A decade before Ken Burns aired his 20-hour 2001 PBS series “Jazz,” producer Toby Byron and friends had already labored halfway through their own ambitious video retrospective on what is not inappropriately called America’s classical music. Some parts of Byron’s “Masters of American Music” got onto TV, some saw only VHS release -- the first four segments of the current Naxos-Medici DVD reissue project make you appreciate the role that connections, timing and reputation play in establishing which documentaries get considered definitive and which are nearly forgotten. It’s now clear that Byron’s work in no way fell short.
In fact, the proportions of the 1993 “Masters” overview, “The Story of Jazz,” suggest that it could have served Burns as a template. Both “Story” and Burns’ “Jazz” lean heavily on the first 20 years of jazz’s recorded history; “Story” runs through more than an hour of its 98 minutes before it even arrives at the bebop revolution of the mid-1940s. Both devote generous swaths to Louis Armstrong and Duke Ellington while cutting a thin slice of the pie for the avantists of the 1960s; “Story” doesn’t mention Cecil Taylor, Albert Ayler, Archie Shepp or even Sonny Rollins.
In the case of both series, the imbalance is a fault. But that doesn’t mean there’s anything wrong with either’s coverage of the Dixieland, swing and bop eras. The “Masters” docs can boast one special strength: Before it was too late, they logged fresh interviews with musicians who knew the history firsthand. Dizzy Gillespie and Billy Eckstine, for instance, died in 1993, Carmen McRae in 1994, Joe Williams in 1999.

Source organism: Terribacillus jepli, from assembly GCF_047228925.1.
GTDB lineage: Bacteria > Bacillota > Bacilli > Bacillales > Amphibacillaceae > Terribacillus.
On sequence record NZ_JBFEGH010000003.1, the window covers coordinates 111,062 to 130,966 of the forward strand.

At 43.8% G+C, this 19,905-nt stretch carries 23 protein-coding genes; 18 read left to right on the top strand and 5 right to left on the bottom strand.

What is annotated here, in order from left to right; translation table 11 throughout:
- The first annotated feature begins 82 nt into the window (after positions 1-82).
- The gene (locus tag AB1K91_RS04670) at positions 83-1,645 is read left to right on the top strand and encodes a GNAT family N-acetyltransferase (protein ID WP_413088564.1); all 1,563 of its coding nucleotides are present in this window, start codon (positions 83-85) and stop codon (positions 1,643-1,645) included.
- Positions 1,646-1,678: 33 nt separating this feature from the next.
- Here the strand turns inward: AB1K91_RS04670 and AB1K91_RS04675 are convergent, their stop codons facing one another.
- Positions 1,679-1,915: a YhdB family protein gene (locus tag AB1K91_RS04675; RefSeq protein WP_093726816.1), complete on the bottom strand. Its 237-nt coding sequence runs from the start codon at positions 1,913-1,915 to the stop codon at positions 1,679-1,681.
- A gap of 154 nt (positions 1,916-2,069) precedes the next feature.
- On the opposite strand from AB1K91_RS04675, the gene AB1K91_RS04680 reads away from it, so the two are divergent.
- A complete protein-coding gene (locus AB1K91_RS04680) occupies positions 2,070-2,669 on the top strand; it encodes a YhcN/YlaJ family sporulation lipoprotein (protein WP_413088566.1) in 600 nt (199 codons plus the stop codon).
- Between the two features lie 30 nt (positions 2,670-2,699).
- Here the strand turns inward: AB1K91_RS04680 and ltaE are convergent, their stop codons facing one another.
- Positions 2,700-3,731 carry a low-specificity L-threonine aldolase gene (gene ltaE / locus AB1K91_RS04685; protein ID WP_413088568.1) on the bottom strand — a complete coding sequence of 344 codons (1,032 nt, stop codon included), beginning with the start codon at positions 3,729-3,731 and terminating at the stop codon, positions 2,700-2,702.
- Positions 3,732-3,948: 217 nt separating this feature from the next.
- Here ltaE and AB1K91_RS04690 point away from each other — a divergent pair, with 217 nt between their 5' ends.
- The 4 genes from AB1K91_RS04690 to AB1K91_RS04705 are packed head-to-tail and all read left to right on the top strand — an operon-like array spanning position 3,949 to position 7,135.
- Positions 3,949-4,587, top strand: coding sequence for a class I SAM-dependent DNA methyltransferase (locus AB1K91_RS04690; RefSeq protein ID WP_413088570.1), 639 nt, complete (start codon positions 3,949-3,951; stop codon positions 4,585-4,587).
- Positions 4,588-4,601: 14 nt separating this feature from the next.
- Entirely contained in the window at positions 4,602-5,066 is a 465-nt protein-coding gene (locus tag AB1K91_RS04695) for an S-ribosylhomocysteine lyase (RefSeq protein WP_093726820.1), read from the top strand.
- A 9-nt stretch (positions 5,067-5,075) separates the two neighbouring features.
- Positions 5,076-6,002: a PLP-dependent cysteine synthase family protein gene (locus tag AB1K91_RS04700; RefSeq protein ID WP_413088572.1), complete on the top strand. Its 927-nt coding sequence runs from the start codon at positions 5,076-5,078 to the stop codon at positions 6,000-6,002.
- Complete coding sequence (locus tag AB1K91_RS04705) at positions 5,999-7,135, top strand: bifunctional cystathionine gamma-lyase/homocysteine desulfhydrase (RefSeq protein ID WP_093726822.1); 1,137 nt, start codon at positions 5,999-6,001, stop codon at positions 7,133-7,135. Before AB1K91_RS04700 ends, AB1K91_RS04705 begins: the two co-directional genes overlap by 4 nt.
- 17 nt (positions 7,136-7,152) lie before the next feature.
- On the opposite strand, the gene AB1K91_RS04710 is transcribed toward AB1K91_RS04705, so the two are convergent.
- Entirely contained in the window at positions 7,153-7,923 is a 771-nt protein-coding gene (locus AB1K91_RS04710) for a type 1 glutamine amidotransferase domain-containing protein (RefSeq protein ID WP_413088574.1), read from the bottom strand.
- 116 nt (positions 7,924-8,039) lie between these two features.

The second great strength of “Masters” lies in the archival performances. Even the overview (directed by Matthew Seig) lingers long enough on footage of Eckstine, Artie Shaw, Earl Hines and many more to leave vivid impressions of how they looked and played; many of the clips date to periods when few jazz musicians got their faces on film.
The stage shots stretch out even longer in the first three hourlong documentaries on individual artists -- Billie Holiday from 1990, Thelonious Monk from 1991 (both directed by Seig) and Charlie Parker from 1987 (by Gary Giddins and Kendrick Simmons). Each claims its own particular virtues. We see Holiday wither from a chubby child to a frail but devastating interpreter, her story given human warmth by the insightful memories of McRae and Annie Ross. Monk’s hats, clothes and face change while his fingers explore the consistently brilliant corners of his original mind; we understand his family life and historical context through the words of Thelonious Monk III and the great pianist Randy Weston (watch Weston’s spread-eagle hands as he demonstrates). Anytime you witness Parker’s otherworldly speed, inflection and imagination, it’ll blow you away, but Giddins’ documentary scores extra points for its thorough setup of the saxist’s early life in Kansas City, including a rare interview with his first wife, Rebecca, whom he married when he was 15.
In recent years, Naxos has ushered in a golden age of archival jazz with its mind-boggling “Jazz Icons” series of concert DVDs featuring Coltrane, Rollins, Mingus and more; the label remains far in front of a limited pack with “Masters of American Music,” which will add reissues on Trane, Sarah Vaughan, Count Basie and the blues next year. As the late trumpeter Lester Bowie observes in “The Story of Jazz,” this music remains a young art form. Injections like these guard it from premature senility.